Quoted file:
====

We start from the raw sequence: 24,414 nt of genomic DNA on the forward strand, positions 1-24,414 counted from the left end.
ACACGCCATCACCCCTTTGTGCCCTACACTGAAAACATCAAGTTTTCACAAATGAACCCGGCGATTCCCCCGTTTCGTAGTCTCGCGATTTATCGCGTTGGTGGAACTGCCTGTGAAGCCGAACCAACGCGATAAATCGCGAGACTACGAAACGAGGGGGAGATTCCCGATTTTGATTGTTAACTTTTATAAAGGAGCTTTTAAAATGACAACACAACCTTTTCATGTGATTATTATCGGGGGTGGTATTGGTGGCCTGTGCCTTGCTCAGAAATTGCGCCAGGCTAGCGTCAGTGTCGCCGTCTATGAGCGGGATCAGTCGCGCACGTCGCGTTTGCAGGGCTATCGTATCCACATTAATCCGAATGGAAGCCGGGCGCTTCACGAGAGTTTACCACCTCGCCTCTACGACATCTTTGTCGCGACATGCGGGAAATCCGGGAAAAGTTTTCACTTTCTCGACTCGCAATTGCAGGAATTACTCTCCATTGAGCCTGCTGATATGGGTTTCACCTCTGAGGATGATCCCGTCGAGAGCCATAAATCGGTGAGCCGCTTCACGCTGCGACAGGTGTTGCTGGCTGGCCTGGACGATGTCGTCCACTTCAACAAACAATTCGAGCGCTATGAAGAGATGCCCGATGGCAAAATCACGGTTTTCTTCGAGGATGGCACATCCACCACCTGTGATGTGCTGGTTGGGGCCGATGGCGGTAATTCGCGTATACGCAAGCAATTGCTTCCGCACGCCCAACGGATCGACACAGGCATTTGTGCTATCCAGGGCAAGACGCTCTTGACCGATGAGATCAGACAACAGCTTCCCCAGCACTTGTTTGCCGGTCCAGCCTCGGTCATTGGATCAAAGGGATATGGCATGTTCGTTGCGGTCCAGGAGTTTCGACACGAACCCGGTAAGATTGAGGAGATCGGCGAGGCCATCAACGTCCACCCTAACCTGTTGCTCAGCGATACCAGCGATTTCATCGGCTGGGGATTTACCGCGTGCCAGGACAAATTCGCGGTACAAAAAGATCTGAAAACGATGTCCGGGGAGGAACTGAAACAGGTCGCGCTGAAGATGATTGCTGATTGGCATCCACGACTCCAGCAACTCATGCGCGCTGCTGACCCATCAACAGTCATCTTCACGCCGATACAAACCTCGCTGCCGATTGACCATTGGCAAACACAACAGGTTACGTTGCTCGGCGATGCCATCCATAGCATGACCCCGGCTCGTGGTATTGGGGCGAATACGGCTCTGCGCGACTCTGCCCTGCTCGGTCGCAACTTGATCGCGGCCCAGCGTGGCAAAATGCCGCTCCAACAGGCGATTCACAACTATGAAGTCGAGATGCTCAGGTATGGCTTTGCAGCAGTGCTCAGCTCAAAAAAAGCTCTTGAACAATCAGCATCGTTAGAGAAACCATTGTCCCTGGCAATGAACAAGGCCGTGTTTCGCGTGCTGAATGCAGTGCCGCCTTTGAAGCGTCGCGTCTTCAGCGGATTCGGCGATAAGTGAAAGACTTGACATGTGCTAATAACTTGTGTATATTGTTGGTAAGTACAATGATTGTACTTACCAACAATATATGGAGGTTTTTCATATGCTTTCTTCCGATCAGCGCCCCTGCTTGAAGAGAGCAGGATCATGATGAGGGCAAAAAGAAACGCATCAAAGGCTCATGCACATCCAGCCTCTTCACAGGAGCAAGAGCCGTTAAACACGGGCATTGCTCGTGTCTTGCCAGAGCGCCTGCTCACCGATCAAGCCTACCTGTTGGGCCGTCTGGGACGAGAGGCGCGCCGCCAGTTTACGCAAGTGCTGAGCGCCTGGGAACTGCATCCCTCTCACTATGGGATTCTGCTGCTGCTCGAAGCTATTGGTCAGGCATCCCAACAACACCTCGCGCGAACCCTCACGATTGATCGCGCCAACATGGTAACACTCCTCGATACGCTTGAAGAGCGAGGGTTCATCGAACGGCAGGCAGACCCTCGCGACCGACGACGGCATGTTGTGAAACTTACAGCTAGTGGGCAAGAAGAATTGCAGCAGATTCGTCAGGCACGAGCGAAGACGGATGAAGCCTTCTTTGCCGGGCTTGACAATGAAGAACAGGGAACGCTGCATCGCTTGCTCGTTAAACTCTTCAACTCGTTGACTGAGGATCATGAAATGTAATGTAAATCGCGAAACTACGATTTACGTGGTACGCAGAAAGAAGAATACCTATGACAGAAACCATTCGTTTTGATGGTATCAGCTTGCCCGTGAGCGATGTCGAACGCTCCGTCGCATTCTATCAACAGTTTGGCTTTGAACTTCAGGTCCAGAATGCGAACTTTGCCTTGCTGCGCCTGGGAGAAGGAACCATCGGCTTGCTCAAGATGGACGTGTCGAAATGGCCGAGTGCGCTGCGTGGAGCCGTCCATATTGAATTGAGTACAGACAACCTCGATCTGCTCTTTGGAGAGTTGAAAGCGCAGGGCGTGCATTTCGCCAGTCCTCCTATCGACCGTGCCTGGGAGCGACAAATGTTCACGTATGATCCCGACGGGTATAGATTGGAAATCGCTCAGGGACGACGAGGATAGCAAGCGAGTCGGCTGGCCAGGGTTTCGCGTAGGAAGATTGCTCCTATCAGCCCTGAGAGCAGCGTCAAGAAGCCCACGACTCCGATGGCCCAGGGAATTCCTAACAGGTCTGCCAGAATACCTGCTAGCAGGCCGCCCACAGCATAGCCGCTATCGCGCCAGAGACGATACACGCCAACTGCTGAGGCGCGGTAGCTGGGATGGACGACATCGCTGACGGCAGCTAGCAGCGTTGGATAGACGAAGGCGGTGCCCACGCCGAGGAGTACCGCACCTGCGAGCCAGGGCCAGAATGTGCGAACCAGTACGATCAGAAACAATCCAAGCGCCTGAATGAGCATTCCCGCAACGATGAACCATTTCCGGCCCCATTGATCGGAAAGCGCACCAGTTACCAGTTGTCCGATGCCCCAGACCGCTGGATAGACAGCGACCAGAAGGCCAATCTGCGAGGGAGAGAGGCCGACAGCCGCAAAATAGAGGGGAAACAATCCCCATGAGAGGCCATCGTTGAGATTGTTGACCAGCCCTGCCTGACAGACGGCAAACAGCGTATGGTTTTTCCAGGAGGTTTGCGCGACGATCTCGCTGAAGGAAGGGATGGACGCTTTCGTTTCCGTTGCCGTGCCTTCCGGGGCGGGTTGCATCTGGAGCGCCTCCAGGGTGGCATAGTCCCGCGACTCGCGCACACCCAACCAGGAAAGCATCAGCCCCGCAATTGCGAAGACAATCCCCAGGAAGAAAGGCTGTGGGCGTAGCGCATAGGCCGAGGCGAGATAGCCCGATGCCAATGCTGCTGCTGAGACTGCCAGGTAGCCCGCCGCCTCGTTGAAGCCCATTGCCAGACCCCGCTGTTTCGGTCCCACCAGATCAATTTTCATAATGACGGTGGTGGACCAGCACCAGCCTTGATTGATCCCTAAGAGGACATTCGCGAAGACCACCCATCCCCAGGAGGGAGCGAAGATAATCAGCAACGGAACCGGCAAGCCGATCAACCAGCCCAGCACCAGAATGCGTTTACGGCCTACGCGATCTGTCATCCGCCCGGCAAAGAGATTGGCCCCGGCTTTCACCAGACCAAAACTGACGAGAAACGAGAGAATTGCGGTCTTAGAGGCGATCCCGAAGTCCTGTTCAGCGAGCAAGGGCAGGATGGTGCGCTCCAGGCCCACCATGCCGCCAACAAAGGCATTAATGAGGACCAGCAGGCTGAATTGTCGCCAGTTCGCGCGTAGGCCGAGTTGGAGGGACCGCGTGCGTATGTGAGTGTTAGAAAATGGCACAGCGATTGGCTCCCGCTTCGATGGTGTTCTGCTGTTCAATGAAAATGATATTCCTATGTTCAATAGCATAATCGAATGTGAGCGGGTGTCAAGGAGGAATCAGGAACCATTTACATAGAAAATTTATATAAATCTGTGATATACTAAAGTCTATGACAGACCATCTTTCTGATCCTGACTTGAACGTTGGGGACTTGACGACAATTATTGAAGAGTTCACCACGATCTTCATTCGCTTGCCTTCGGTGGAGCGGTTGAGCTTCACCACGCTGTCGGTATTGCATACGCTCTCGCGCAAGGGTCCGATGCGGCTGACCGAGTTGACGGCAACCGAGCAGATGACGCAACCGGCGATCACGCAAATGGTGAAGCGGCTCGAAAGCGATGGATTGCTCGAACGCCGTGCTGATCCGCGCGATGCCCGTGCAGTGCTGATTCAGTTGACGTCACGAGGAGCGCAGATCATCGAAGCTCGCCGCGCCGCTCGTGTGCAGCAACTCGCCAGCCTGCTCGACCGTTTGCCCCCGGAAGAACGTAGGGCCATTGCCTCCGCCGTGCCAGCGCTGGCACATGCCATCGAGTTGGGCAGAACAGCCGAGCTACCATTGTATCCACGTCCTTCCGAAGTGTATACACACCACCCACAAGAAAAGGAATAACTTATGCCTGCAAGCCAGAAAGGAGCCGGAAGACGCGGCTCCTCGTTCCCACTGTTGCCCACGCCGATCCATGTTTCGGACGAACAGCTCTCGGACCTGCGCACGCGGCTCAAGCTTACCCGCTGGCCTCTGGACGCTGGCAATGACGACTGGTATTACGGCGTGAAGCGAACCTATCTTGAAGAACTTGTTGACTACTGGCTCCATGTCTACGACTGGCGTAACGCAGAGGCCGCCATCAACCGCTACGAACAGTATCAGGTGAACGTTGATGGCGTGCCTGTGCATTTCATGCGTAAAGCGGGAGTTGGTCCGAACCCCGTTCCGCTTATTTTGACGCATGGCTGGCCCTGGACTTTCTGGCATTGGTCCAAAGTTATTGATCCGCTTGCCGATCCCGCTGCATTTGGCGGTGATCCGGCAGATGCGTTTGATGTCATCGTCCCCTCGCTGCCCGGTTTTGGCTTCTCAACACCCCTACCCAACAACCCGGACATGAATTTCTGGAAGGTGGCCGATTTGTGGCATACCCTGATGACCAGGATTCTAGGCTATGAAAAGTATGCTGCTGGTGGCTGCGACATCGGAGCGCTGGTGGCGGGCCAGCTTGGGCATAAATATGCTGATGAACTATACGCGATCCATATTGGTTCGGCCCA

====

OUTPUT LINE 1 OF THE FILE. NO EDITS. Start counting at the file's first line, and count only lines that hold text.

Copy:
We start from the raw sequence: 24,414 nt of genomic DNA on the forward strand, positions 1-24,414 counted from the left end.